You may be asking yourself, “What’s so ironic about that?” If so, that’s a great question, and if not, I’m going to tell you anyway.
After working all day Friday and hitting the gym with a co-worker, I finally gave in to many requests to join other co-workers for late-night basketball. I’m not THAT old and in OK shape, and although I haven’t touched a basketball in about a decade, I thought the extra exercise would be good. What horrible logic. I would have been much better off going out and power chugging Taiwan Beer with university students until 5 a.m.
Long story short, plenty of botched layups and bricked jumpers later my feet got tangled in a mess of others all fighting for a rebound. I hit the ground, hip first and hard. I’m 36, not 63, but that much force focused onto one tiny little bone surface usually means you lose, and I did.
I am going to keep this brief for the simple reason that I hurt, and when I hurt I have the attention span of someone with A.D.D. that’s high on Walter White’s blue meth. The following day I made the dreaded trip to the emergency room because I was pretty certain the fact that my left leg didn’t want to work was a sign of a serious injury and not a bruise. After a very short wait at a local hospital I was taken to Radiology and whisked over to see a doctor. It took him all of about 30 seconds to spot that I had a femoral neck fracture. WTF? I’m only 36!
Here’s where things get interesting and focus back on Taiwan. They scheduled me for hip pinning surgery…THAT DAY. Seriously, I had an OR lined up about 5 hours after arriving at the ER.
If I was in America, I may not have even seen a single doctor by that point, and there I was with a team of surgeons around me. As an American, I always heard that national health care meant long waits and poor service. This surely wasn’t a long wait and the service was extremely attentive and efficient. Even better was the price tag.
The bill consisted of these items:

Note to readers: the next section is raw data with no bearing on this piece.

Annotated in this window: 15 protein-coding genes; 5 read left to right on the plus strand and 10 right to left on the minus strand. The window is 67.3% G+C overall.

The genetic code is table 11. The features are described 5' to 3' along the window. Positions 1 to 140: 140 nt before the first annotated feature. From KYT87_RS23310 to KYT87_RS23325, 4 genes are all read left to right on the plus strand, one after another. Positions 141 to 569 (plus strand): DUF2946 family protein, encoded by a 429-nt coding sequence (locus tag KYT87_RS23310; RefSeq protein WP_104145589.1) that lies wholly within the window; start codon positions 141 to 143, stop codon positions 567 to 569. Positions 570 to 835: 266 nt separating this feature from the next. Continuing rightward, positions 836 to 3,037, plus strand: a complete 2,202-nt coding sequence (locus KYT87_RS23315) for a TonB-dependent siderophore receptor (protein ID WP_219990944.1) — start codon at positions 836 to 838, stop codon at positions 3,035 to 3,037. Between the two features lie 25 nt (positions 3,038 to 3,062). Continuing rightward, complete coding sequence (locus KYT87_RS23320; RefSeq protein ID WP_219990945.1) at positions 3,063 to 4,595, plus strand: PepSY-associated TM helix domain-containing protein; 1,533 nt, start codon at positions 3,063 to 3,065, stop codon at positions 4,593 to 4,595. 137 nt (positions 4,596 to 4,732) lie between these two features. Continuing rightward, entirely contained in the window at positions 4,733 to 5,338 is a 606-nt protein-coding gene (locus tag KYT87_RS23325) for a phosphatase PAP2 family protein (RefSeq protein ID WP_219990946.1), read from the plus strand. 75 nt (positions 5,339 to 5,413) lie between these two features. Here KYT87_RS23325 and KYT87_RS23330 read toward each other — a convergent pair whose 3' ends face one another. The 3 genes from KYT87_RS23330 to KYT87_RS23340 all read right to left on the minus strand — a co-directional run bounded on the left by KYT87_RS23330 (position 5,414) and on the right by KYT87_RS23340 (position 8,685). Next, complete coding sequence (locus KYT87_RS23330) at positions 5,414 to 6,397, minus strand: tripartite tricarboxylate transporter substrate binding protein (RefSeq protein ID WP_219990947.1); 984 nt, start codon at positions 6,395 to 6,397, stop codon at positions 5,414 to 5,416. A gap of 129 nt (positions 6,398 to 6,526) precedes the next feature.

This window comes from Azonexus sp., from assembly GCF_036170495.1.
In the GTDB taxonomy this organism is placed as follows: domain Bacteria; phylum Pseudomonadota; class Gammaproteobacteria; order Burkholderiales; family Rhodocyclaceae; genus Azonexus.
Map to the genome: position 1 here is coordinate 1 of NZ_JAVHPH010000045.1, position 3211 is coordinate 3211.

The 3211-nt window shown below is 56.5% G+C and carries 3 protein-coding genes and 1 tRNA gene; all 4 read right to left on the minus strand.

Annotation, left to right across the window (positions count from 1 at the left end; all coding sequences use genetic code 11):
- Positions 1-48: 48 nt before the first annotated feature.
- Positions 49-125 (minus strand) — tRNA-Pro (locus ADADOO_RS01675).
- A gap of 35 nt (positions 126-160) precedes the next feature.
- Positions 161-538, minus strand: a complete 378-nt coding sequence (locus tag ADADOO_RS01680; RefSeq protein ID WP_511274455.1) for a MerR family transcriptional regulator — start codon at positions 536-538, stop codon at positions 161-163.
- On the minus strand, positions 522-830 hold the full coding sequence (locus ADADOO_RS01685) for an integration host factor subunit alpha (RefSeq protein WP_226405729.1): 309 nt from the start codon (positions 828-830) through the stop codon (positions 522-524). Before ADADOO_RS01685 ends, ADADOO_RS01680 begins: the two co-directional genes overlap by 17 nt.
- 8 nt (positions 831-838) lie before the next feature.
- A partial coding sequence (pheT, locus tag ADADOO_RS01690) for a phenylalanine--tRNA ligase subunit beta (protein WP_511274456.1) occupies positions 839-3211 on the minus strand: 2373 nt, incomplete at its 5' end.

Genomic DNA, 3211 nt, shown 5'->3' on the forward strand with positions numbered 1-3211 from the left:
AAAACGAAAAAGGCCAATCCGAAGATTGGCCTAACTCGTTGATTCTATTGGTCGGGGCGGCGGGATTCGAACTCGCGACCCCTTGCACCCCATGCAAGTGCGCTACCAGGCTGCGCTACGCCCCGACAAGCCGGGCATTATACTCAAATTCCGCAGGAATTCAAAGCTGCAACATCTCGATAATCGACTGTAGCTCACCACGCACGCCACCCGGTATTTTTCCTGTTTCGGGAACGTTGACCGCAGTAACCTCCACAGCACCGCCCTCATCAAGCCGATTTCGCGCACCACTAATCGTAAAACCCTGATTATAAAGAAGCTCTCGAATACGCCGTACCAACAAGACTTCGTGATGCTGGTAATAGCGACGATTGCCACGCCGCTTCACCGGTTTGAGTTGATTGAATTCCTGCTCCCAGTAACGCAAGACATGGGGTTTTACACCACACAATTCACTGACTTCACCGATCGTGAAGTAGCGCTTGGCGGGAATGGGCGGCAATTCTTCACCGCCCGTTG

- ER Service
- 4 nights in the hospital
- upgraded room charge (I paid more for a nicer room)
- standard Medicine
- upgraded oral medication (My kind wife opted-in for better quality meds, named instead of generic perhaps)
- upgraded pain control IV (Morphine by the click)
- all bandages and other medical supplies
What was the financial damage of all of this? Surely it’s going to cause years and years of paperwork and insurance filings and maybe even lawyer fees to sort out. I can’t believe I am stuck in this national healthcare system. The bottom line –
What?!?!?!? Only $475 bucks? Would that even take care of an ER visit in Philly? This is basically standard for anyone living and working in Taiwan. I am actually even going to get a reimbursement for about $300 of that due to the fact I have extra supplemental insurance as well, but even if you don’t you can surely see how dangerous and awful NHI is (*confused face*).
I apologize about ending this with a political dig, but I want to personally thank Ted Cruz, John Fleming, Mike Lee and all the rest for giving me plenty of reasons to stay in Taiwan, make good money, and live a good life.
I don’t like fracturing my hip, but I do like having it cared for quickly, cheaply and well. I’ll be out of work for awhile as this heals, and it looks like Cruz and friends will too. If any readers bump into one them on the street, tell them to give me a shout if they want to sit down and have a chat about healthcare over a glass of milk.